Demonetisation was for institutional cleansing: Niti Aayog’s Bibek Debroy

New Delhi, Nov 9: NITI Ayog member Bibek Debroy admits that demonetisation was a temporary shock on growth but asserts that the economy has now climbed back. One year into the disruptive note ban, Prime Minister Narendra Modi`s economic policy adviser says the worst is over and there are signs that things are improving now.
He also says demonetisation should not be seen through a narrow cost-benefit calculus but as a move aimed at “institutional cleansing”.
“Yes, there has been a dip, but followed by a climb back. If you look at the data, there has been a slowdown in the growth rate continuously. I have not seen any data, even remotely statistical, which suggests that demonetisation has led to a more than temporary shock in terms of growth or employment,” Debroy, who heads the Economic Advisory Council revived recently by the Prime Minister, said in an interview.
Debroy said demonetisation should not be looked at only from an economic perspective.
“If I evaluate it with a narrow economic cost-benefit calculus, I think that would be unfair, because the intention (behind the move) was not narrow economics,” Debroy said. The decision was aimed at institutional cleansing. “How do I even quantify and measure it?”
“If I look at it only with that economic lens, I will evaluate the costs and the benefits in a certain way. If I look at it with a political-economic kind of lens of cleansing up the system, I will evaluate it in a slightly different way.”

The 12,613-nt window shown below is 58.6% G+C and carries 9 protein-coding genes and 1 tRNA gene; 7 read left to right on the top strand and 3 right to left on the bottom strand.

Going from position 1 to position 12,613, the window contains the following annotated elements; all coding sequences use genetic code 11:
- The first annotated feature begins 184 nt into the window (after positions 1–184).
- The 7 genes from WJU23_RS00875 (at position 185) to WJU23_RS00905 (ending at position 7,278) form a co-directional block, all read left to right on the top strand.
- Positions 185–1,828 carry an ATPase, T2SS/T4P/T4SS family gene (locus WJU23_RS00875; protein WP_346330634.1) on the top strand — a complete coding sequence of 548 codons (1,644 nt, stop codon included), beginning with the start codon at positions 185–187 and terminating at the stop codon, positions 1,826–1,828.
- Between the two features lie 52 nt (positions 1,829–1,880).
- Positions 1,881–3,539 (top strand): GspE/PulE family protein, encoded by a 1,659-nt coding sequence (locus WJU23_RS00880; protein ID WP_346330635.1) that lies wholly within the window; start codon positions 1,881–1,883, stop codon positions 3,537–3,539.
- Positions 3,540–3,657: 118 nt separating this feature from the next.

Debroy said that purely in terms of economics, one will not have to wait too long as some data, like that of direct tax collections, would come out soon which would reflect demonetisation and help understand its implications.
There was “excessively high” prevalence of cash in the system till last year and cash-to-GDP ratio has now sharply declined by almost one-third post-demonetisation, he said.
Debroy said that before demonetisation, the cash-to-GDP ratio in India was almost 13 per cent. “That`s excessive. It has now come down to a little over nine per cent,” Debroy noted.
“A lot of the cash in India was excessive and was not yielding returns to the person who held the cash, nor was it performing the role that money performs as a multiplier.”
“I`m not comparing with developed countries but even if you compare with other countries in South Asia, India had too much cash,” he said.
As per estimates, the cash-to-GDP ratio was 5.8 percent in Bangladesh, 3.5 percent in Sri Lanka and 9.3 percent in Pakistan in 2015, whereas in India it was 13 per cent. (Agencies)